For the grape harvest, the Borgo’s main piazza is decorated with lights and vine leaves and the vines are made into coronets for the guests and the people who work here, too – the female employees have the most insouciant “uniform” of floaty white dresses. There are stalls demonstrating ancient methods of turning grapes into wine and others with all kinds of food, performers mingling with guests (stilt walkers, fire eaters, tumblers and a man in a top hat whose main function is to blow bubbles to delight the children). There is an excellent jazz band that is sometimes interrupted by a traditional Puglian one. There is singing, dancing and, of course, the wine flows.

If this doesn’t get you into the dolce far niente state of mind I’m not sure what will. But there is, helpfully, a woman with a magnificent headdress made of grapes who hands out mottoes from her wicker basket (“wine is the only artwork you can drink”) and advises everyone how important it is to get drunk – either on wine or on love.

At other times, the Borgo is a haven of tranquillity. You can relax by one of its many pools, take the golf buggy shuttle down to its seaside restaurant Cala Masciola for the freshest of fish (this is just one of six restaurants), play a round of golf or go to their extraordinary spa. This is based on a real Roman one (its ruins are just down the road) and takes you back 2000 years – you’re escorted by a therapist in flowing robes.

As you might imagine, they don’t go in for off the peg treatments. Instead, you might try a massage inspired by the full moon or the sea. They have themed programmes, like the Happiness Break – “a guided course towards a light and joyous vision of life”.

I tried three very different therapies. The first was their deep blue Floatation Room where you achieve the kind of weightlessness usually only experienced by astronauts as you float in a salt-saturated tub. It promises to correct your sleep cycle and I have to say – besides being a delightful half hour in itself – I slept unusually well that night. Then there was the Nagghir oil crafting massage. A series of different oils (almond, olive, caper) were poured over me in “a velvety embrace” that I wanted to go on forever. And, most unexpected of all, Nu sun Vair (a true sound) described as a meditative experience, guided by the sounds and stories of Puglia.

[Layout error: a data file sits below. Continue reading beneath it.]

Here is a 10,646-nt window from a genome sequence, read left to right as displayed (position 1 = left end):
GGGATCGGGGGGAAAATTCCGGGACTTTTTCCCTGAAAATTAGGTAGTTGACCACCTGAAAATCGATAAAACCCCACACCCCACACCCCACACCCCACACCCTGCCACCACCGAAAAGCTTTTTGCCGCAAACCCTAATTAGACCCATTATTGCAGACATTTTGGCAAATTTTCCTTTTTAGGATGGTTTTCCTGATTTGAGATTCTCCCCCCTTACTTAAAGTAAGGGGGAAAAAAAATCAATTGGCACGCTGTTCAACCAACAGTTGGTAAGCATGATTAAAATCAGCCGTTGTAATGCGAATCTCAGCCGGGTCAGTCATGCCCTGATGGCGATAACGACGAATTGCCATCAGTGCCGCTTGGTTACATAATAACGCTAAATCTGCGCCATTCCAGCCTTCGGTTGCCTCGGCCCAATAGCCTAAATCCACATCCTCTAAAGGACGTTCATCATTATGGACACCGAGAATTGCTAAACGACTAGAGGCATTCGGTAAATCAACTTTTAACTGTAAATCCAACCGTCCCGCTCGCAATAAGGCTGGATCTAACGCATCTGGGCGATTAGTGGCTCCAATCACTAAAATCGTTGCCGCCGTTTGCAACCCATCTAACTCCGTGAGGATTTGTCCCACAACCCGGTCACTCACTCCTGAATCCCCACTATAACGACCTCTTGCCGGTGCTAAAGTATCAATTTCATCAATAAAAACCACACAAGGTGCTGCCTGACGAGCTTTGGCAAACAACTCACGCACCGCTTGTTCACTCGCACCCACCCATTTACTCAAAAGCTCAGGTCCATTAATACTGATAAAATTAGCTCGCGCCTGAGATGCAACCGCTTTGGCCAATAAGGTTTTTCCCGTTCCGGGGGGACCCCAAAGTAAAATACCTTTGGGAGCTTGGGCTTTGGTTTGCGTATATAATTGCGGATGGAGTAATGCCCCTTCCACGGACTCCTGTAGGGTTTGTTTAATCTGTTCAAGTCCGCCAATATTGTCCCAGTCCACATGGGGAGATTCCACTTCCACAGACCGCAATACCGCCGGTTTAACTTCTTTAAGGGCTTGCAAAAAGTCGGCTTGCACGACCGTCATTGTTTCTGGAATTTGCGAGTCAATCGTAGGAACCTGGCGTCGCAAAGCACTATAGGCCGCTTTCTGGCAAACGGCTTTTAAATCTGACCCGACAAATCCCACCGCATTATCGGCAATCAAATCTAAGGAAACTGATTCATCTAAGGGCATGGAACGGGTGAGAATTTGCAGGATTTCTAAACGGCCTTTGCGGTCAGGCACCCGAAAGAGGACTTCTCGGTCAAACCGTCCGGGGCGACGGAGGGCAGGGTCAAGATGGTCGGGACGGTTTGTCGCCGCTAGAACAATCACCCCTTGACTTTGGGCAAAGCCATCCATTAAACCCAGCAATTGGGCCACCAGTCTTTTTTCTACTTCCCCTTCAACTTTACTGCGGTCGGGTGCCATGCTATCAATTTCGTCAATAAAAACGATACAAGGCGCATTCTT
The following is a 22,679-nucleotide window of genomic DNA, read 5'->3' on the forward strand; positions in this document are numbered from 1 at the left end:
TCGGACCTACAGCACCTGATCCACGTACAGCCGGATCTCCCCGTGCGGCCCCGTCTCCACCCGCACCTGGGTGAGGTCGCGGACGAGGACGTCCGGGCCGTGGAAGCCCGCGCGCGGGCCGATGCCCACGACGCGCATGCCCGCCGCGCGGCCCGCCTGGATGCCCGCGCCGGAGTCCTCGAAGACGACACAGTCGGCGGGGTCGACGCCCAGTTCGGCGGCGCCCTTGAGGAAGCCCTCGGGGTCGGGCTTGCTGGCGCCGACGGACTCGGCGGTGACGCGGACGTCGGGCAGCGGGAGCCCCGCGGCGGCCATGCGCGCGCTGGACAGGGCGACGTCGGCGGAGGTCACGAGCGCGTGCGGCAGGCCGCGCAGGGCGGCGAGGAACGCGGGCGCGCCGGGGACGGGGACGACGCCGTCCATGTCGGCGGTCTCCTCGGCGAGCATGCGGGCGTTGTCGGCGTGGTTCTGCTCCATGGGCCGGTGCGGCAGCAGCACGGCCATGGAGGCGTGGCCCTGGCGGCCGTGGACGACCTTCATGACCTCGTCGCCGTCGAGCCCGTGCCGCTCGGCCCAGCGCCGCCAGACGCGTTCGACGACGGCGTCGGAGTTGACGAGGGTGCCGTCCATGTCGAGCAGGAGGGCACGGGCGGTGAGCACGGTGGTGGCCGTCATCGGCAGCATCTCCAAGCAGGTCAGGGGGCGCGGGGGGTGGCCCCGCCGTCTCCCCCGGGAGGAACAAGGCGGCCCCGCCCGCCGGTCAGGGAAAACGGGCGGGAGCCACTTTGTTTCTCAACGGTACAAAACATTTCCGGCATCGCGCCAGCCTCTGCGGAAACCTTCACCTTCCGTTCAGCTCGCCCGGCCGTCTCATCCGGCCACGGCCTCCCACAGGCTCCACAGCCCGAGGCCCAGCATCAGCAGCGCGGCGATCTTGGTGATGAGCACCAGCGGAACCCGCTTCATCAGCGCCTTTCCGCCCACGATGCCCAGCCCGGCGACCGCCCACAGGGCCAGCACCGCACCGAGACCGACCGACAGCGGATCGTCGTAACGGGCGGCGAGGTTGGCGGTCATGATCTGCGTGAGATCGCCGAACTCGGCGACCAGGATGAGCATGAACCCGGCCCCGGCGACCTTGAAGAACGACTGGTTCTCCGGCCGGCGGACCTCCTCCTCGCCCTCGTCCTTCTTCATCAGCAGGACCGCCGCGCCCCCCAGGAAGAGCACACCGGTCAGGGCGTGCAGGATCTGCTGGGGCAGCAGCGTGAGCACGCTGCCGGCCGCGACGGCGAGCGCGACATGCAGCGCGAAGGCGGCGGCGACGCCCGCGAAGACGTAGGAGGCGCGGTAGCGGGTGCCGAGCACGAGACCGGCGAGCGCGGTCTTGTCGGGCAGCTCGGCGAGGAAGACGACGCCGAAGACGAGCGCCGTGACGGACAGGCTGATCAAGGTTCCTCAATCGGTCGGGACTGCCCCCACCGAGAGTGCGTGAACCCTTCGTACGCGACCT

Giuseppe (actor, musician, singer) tells a story as he wanders around you, sometimes singing, sometimes playing instruments (some traditional Puglian, some of his own invention), sometimes speaking or chanting – all in Puglian dialect. Even Italians would struggle to understand the words but that is not the point. It is the rhythms and timbres of his musical tale that help you to create a story and a journey in your own mind. When he isn’t doing this, he is the Master of Laughter, setting you on a path to take life less seriously and to stimulate laughter “starting from the small things”. What can I say? Only dolce far niente.